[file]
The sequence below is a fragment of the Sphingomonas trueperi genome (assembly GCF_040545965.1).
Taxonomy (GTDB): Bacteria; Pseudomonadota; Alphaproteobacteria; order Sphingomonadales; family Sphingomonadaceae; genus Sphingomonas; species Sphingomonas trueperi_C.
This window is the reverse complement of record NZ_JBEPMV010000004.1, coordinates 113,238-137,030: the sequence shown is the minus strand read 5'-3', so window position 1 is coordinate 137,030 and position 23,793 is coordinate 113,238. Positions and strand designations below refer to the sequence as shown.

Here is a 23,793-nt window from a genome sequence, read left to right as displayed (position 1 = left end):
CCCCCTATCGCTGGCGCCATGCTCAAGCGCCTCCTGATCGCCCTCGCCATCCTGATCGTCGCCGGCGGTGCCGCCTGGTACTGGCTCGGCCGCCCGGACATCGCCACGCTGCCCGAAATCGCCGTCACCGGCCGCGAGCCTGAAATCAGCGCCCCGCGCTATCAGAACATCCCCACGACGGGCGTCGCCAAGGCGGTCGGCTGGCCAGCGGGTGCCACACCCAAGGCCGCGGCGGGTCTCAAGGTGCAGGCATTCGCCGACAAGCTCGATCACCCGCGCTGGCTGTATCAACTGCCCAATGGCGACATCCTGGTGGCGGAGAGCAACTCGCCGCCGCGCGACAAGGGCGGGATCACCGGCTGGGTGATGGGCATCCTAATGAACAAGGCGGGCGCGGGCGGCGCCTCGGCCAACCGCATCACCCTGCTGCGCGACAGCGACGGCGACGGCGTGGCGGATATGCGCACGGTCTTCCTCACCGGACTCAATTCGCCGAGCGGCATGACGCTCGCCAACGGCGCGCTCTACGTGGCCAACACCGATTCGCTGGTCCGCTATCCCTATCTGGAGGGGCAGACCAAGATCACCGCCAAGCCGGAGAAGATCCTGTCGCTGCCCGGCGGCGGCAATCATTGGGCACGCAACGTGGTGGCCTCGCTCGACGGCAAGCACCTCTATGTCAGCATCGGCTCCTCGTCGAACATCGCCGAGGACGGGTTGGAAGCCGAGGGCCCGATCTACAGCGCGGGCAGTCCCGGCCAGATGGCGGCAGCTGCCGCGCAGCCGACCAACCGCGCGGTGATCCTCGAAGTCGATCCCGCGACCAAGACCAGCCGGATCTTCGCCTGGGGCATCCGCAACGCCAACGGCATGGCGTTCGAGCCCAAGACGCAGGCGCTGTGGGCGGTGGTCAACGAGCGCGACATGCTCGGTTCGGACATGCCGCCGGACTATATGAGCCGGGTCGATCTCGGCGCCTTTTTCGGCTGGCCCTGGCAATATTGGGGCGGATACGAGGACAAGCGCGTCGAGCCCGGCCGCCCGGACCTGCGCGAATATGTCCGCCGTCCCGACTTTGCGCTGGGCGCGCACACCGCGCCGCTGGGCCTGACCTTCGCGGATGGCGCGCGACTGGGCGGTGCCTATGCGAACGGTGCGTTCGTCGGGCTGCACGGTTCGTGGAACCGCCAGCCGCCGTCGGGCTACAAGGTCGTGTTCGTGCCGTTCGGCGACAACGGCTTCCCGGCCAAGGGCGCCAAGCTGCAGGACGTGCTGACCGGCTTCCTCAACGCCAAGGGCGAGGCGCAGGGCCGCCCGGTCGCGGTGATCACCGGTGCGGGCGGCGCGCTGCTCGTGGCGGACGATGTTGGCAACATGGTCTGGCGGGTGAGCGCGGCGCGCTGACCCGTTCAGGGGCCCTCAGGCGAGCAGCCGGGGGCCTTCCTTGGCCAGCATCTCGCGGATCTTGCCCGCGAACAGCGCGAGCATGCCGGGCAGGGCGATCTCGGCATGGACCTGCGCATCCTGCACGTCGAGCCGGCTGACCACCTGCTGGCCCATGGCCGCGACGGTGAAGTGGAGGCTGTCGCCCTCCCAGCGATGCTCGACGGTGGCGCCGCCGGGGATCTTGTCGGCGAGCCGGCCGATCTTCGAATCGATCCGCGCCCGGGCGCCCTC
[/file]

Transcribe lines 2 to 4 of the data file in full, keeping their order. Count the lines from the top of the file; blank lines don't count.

Taxonomy (GTDB): Bacteria; Pseudomonadota; Alphaproteobacteria; order Sphingomonadales; family Sphingomonadaceae; genus Sphingomonas; species Sphingomonas trueperi_C.
This window is the reverse complement of record NZ_JBEPMV010000004.1, coordinates 113,238-137,030: the sequence shown is the minus strand read 5'-3', so window position 1 is coordinate 137,030 and position 23,793 is coordinate 113,238. Positions and strand designations below refer to the sequence as shown.

Here is a 23,793-nt window from a genome sequence, read left to right as displayed (position 1 = left end):